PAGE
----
The new Spanish duet of Ona Carbonell and Paula Ramírez made its highly anticipated international debut last weekend at the European Cup in Cuneo, Italy. The pair exceeded expectations and came away with two golds and high scores that bode well for the rest of the season.
Ramírez had big shoes to fill after the (second) retirement of Gemma Mengual who competed at the 2016 Olympics with Carbonell. The expectations were high to find a new partner for Carbonell that would not only match her skill level and technical abilities, but that would also at least maintain Spain at its current European and World rankings. It was no small task, as we have witnessed the coaching staff spend the last quadrennium flying through duet partners for Carbonell without really settling on one for more than a season.
In Cuneo, Ramírez impressed and proved she was up to the challenge. The transition from Mengual to her was essentially flawless, especially in the free routine. The pair easily dominated the competition by scoring 88.5512 in the technical duet and 93.1333 in the free to clinch the gold in both events. The routines were the same as in Rio, and the free duet here scored almost just as well as at the Olympics, a good sign heading into Worlds in two months.
The Italian pair of Linda Cerruti and Costanza Ferro, both 2016 Olympians, came in second in the two duet events with scores of 87.7924 (technical) and 91.5000 (free). Their style in the free event is completely different than the Spaniards’, and it was interesting to contrast and compare the two, as evidently both are bringing success to each. In third came Evangelia Papazoglou and Evangelia Platanioti from Greece, with a 85.2285 in technical, and 87.8000 in free.
In front of their home crowd and taking advantage of the absence of Russia and Ukraine’s senior teams, the Italians won the European Cup and medaled in all eight events, including gold medals in the technical and free team and mixed duets. In the team events, they unveiled their new free routine to an original musical score of Michele Brava “An experiment with time,” and showcased the same technical routine as in Rio. While the free team (watch below) was made of an even split of newcomers and veterans, the technical team roster was loaded with talent and experience, with six of its eight swimmers Rio Olympians, and it displayed technical superiority and precision against the rest of the field.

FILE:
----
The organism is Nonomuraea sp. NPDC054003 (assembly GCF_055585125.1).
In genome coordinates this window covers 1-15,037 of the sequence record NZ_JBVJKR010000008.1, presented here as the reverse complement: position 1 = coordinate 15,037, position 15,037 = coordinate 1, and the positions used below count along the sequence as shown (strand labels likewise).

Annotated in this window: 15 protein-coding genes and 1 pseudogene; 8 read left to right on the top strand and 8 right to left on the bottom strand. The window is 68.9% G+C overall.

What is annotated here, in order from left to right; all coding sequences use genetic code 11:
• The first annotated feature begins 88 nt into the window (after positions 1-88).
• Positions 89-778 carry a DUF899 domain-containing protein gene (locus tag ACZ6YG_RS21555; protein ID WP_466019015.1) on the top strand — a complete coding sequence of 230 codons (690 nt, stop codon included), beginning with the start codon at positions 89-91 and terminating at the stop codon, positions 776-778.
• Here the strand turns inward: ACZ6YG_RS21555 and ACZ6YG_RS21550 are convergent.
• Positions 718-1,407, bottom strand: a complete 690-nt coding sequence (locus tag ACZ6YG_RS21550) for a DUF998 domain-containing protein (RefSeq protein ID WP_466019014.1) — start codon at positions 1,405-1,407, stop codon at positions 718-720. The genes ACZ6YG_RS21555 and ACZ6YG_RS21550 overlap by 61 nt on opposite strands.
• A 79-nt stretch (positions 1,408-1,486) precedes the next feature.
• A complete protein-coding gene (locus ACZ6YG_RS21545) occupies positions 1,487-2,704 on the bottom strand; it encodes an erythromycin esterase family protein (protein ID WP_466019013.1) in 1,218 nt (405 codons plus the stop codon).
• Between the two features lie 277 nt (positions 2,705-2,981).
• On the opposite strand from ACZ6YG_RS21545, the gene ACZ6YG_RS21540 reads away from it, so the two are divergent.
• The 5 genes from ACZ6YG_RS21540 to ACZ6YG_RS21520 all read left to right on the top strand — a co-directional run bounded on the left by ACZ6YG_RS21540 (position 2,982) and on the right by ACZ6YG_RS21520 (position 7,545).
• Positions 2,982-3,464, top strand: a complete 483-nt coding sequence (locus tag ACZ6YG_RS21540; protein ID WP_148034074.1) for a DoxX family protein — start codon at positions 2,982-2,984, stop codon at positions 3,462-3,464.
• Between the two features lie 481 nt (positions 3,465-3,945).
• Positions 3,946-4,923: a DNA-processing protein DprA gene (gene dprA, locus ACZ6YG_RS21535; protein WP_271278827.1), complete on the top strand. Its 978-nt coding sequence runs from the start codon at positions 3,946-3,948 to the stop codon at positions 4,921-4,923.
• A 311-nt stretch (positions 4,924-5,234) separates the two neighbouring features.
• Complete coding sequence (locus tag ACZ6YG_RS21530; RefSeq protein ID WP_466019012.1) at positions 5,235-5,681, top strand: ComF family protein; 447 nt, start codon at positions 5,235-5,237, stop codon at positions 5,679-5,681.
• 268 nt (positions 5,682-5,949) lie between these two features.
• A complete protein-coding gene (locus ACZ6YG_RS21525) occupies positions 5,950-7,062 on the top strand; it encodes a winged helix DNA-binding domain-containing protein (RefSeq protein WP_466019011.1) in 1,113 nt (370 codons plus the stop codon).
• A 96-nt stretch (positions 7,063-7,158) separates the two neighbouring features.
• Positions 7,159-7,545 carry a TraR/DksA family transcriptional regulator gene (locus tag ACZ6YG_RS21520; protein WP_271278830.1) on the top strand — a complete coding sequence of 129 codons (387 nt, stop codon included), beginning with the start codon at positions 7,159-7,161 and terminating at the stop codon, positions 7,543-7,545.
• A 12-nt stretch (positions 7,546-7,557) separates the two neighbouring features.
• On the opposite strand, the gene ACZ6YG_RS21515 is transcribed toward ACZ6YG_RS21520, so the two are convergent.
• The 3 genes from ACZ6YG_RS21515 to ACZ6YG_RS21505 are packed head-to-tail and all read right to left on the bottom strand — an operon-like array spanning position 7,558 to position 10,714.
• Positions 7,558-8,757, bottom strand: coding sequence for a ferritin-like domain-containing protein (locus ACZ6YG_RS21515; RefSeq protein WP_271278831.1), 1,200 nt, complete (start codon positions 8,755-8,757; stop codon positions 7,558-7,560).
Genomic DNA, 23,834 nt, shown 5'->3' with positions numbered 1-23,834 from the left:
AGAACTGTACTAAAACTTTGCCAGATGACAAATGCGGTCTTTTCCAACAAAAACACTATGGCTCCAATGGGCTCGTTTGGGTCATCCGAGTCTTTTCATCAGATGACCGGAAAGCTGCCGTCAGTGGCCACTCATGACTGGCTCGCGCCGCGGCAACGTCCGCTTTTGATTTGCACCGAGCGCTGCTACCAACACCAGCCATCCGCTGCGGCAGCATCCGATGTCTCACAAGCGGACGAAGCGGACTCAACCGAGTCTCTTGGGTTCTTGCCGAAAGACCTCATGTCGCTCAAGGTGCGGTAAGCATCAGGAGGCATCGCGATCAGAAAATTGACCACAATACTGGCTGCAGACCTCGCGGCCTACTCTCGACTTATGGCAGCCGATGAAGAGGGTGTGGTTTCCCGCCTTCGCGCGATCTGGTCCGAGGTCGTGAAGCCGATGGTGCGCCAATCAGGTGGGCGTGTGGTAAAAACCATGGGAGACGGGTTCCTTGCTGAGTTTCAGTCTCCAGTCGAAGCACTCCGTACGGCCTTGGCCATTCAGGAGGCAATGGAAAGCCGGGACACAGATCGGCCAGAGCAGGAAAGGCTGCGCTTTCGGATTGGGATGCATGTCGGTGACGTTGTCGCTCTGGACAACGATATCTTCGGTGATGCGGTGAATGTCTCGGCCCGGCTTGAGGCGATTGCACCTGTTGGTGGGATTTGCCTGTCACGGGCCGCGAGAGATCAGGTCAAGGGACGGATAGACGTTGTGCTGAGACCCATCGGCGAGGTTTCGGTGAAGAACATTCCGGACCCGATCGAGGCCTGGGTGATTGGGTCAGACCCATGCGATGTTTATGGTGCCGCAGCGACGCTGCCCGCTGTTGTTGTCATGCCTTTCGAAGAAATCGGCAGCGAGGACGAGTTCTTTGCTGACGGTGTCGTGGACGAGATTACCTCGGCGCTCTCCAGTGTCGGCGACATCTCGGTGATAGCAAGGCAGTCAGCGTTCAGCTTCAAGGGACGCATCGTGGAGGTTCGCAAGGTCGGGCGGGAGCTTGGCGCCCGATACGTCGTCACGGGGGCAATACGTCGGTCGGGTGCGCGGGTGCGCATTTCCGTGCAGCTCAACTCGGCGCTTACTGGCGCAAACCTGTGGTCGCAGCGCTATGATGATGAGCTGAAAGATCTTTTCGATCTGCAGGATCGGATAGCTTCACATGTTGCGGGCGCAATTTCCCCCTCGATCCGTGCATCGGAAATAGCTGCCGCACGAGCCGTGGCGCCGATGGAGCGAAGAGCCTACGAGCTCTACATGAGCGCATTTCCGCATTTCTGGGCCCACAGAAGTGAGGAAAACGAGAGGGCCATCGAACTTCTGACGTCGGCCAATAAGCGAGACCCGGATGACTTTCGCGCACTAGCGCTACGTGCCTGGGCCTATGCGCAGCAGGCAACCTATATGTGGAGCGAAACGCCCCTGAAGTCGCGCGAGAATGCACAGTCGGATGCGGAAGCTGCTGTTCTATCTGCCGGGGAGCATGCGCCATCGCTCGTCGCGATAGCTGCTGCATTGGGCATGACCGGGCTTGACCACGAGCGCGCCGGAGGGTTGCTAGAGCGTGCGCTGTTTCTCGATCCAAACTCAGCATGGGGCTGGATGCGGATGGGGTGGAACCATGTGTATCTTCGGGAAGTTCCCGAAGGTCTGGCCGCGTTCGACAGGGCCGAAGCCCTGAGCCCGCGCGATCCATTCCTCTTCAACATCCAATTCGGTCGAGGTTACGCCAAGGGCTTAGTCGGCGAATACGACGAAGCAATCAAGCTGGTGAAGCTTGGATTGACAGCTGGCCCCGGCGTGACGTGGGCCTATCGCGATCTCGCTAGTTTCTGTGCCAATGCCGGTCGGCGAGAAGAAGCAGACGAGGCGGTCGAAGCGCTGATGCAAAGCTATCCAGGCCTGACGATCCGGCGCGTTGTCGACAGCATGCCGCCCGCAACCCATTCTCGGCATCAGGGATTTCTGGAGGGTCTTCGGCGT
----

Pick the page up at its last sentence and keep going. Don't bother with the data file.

It was also the exciting beginnings of Spain’s new and young team. With many of its experienced swimmers retiring shortly after the 2016 Test Event, Spain was forced to throw in its best junior swimmers into the senior ranks. They did well here as they came away with a silver in the technical event (87.7617) and a bronze in the free (88.9333).
Russia and Ukraine had sent their junior teams to the event. Russia only entered the free team event, where it came very close to upsetting Italy’s senior team for the gold, which only demonstrates how deep the talent in Russia is. Ukraine’s junior team won the free combination event over Greece by slightly over 0.14 points. Italy’s junior team competed in the free combination and highlight event, where it won bronze and silver respectively.
The mixed duet events were just as exciting. The Italians grabbed both gold medals, but we saw the return of Mariangela Perrupato in the free routine to swim with Giorgio Minisini. Manila Flamini had previously been swimming both duets at the MUFE French Open. Perrupato’s return was accompanied by a brand new choreography, showcasing passion and a great interaction between the two swimmers. This free duet scored a 87.6333. Minisini and Flamini were still paired together for the technical duet and continued to improve on their very emotional routine that focuses on the refugee crisis in the Mediterranean. They scored a 85.6144 there.
Spain’s pair of Berta Ferreras and Pau Ribes grabbed silver in both technical (80.3819) and free (82.9000) duets as they also unveiled new routines here for the first time. Greece participated in the mixed duet events for the first time and was able to win the bronze with scores of 67.3786 (technical) and 69.6667 (free).
The top five in the overall rankings are as follow: Italy (703.2953), Greece (650.7343), Spain (521.6614), Switzerland (402.8080), Turkey (303.3917).
For all results and videos, please refer to our result page.
Really great coverage of synchronised swimming duets